Close the Gate, April 25

I drive to and from work five days a week, 52 weeks a year. I take the same route all the time unless I’m feeling adventurous or there is road construction. I have tried every possible way to go and the usual is the fastest and easiest.

On my regular route I pass several businesses and always read the changing marquees and signs they post. I compare the clock times as well as the posted temperatures and often marvel at the differences a couple of miles can make in such things. I like the signs that they are able to change by computer with all the red dots that can make pictures and words. The scrolling, flashing, fading and many other ways of getting people’s attention really works ... well it works on me so it must, by pure default, work on others. 

They probably have the control panels for such signs hidden somewhere in the offices of those buildings. Probably in a safe so spunky adolescents and jester employees don’t get hold of it and make inappropriate posts for the public viewing. I know they would have to keep it hidden from me; after all, I usually avoid temptation unless I can’t resist.  

Anyway ... I have been reading a sign about some gal named Pam for, I would guess, about a year now. First it was “Please pray for Pam,” then “Pam fighting the cancer, keep praying,” then “Pam is still fighting” and, last week, “Pam has gone on to Heaven.”

I never knew Pam but she held a special place in my commuting time. I have been bending God’s ear about this woman I don’t know for more than a year and I was deeply saddened to learn of her passing.

I’m sure it would be easy to look up her obituary on the Internet with a couple of clicks of the keyboard keys, but I have resisted the temptation to do so. I have a picture and story of her I have created in my mind that I don’t want to corrupt with the facts.  

At an anniversary party this past Saturday, a friend asked what I was going to write about this week and I told her “Pam.” Without going into any further detail my friend said she knew Pam. She instantly started to tell me about her and I had to “tut, tut, tut” and shush her for, though it was as awkward to say as it is to write, I didn’t want to know. I did inquire of her if she had attended the funeral and she had. She recounted that it was a beautiful service and that was all I needed to know.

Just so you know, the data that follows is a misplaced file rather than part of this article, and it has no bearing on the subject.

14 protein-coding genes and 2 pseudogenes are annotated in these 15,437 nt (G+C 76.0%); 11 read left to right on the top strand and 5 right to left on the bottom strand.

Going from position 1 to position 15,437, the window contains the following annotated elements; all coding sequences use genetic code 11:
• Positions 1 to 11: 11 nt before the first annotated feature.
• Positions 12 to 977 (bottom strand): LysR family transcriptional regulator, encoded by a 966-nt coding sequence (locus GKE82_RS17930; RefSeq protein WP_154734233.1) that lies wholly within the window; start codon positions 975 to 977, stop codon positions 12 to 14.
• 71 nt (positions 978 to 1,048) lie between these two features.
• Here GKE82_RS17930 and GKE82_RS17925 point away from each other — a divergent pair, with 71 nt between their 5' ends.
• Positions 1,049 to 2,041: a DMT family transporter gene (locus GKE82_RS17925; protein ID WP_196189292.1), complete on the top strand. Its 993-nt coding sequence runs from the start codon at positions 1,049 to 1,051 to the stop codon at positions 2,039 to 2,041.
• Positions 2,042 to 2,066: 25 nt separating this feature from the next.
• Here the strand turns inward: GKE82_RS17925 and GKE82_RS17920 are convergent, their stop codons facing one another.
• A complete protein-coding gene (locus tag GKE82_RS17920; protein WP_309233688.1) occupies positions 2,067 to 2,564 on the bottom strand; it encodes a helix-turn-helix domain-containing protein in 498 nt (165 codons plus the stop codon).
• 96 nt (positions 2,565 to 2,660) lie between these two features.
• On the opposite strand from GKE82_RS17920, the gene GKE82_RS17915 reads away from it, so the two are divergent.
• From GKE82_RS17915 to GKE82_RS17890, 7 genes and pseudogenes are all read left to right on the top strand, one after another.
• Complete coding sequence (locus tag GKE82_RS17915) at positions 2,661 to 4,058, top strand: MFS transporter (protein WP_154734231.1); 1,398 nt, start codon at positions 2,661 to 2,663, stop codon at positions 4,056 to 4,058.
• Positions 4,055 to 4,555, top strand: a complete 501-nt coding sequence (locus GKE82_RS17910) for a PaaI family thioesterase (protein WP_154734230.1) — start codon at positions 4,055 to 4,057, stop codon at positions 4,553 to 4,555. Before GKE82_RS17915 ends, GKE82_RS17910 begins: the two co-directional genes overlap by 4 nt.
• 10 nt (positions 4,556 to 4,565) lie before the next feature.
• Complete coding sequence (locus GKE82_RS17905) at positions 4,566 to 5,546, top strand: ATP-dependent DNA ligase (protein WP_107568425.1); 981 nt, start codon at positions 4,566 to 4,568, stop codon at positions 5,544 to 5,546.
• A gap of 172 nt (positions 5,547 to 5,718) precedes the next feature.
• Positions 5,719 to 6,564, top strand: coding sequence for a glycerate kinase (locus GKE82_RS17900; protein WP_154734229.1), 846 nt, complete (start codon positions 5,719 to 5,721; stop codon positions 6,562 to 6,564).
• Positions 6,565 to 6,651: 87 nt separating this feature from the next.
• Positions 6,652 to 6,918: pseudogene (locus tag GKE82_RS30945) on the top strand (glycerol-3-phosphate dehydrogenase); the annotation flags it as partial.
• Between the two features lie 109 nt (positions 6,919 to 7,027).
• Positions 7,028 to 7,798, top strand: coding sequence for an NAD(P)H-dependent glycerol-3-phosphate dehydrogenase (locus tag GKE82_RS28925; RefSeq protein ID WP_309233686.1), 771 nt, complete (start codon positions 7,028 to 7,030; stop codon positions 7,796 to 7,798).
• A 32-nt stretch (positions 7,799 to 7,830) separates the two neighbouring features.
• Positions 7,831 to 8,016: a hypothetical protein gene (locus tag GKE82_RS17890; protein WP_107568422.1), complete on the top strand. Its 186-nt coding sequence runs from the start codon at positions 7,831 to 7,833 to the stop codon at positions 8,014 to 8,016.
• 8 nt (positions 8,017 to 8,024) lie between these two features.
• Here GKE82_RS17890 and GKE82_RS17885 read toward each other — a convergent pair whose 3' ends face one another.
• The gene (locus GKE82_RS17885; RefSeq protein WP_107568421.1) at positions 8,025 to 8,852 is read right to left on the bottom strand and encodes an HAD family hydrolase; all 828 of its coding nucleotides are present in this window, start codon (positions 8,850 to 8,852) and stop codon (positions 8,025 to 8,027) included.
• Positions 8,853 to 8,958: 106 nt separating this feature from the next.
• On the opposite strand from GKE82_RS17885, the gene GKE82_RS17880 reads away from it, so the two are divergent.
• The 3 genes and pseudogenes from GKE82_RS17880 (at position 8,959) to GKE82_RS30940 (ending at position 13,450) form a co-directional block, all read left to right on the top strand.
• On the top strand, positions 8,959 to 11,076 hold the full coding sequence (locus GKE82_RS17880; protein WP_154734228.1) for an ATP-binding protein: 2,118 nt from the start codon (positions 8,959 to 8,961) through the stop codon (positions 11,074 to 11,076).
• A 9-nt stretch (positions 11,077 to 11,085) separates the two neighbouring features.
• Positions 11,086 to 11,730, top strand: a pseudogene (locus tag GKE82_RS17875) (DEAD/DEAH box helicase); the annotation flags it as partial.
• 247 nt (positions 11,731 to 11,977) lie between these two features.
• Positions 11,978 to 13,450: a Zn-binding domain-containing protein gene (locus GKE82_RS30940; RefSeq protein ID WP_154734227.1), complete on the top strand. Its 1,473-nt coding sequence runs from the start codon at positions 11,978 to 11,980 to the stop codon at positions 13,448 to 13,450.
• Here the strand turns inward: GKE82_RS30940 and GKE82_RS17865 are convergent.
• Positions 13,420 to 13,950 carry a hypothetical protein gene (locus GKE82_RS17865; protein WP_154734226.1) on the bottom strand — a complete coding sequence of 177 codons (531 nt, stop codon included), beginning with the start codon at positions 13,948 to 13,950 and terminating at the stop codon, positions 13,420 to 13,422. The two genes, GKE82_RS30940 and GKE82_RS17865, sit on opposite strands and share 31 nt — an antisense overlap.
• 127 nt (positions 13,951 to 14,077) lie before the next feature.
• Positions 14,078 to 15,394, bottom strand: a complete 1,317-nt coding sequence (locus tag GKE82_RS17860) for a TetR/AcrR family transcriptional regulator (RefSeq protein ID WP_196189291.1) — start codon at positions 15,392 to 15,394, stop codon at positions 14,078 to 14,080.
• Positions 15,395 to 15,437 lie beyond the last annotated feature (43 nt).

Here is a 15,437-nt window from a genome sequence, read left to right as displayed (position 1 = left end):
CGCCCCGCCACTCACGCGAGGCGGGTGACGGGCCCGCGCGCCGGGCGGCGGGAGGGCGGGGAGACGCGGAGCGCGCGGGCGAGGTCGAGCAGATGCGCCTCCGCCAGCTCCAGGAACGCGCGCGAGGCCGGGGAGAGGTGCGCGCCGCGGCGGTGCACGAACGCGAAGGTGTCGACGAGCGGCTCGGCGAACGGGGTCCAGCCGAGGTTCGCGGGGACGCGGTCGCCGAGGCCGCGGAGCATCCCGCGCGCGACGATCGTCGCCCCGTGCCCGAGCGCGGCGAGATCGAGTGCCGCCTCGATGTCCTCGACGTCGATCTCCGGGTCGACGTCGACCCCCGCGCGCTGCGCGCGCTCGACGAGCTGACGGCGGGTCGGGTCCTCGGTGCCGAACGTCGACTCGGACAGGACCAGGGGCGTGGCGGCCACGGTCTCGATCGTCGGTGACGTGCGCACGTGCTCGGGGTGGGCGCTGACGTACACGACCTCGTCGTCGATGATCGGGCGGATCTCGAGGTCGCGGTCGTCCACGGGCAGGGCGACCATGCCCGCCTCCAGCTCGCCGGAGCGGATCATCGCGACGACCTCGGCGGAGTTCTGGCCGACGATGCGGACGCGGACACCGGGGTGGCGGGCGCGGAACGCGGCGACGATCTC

I wonder if Pam, who is now whole at Home, knows about all the prayers from strangers sent heavenward on her behalf. Though I know our appealing for her sake didn’t save her, I would like to think it made the transition easier on her and her family ... if she had one. 

This may sound silly but I know it made me feel better. Yes. I know ... it’s not about me. But, if Pam was the kind of person I concocted her to be in my mind, she would be glad to hear it.

Unfortunately, there is a Pam in every neighborhood, around every corner and across every street. A Pam who is sick or hurt and needs prayers to help her get better or get through. Her need may not be displayed on a business sign you see every day, but trust me when I tell you, Pam is there. And she needs your help.

Sometimes the power of prayer may not seem that it aids the “pray-ee” but, simply by the genuine act of purposefully caring for another, it automatically helps the “pray-er.” And who among us couldn’t use a little divine aid?

Someday I might just look Pam up. I’m sure her life, as well as her passing, is well documented somewhere online in either the newspaper or funeral home archives. It will be waiting there for me when I’m ready. Until then she is going to be my hero for a while and I’m sure she is deserving of such status.

I may not have been born for fame or fancies or other great affairs; but I have unwavering faith, I pay my bills and I always say my prayers. 

We can change the world if we all work together and really give a damn.

It’s time to close the gate, bow our heads for strangers and pray for every Pam.

 

Cleverly disguised as a responsible adult, I’m Nancy Kraayenhof. 

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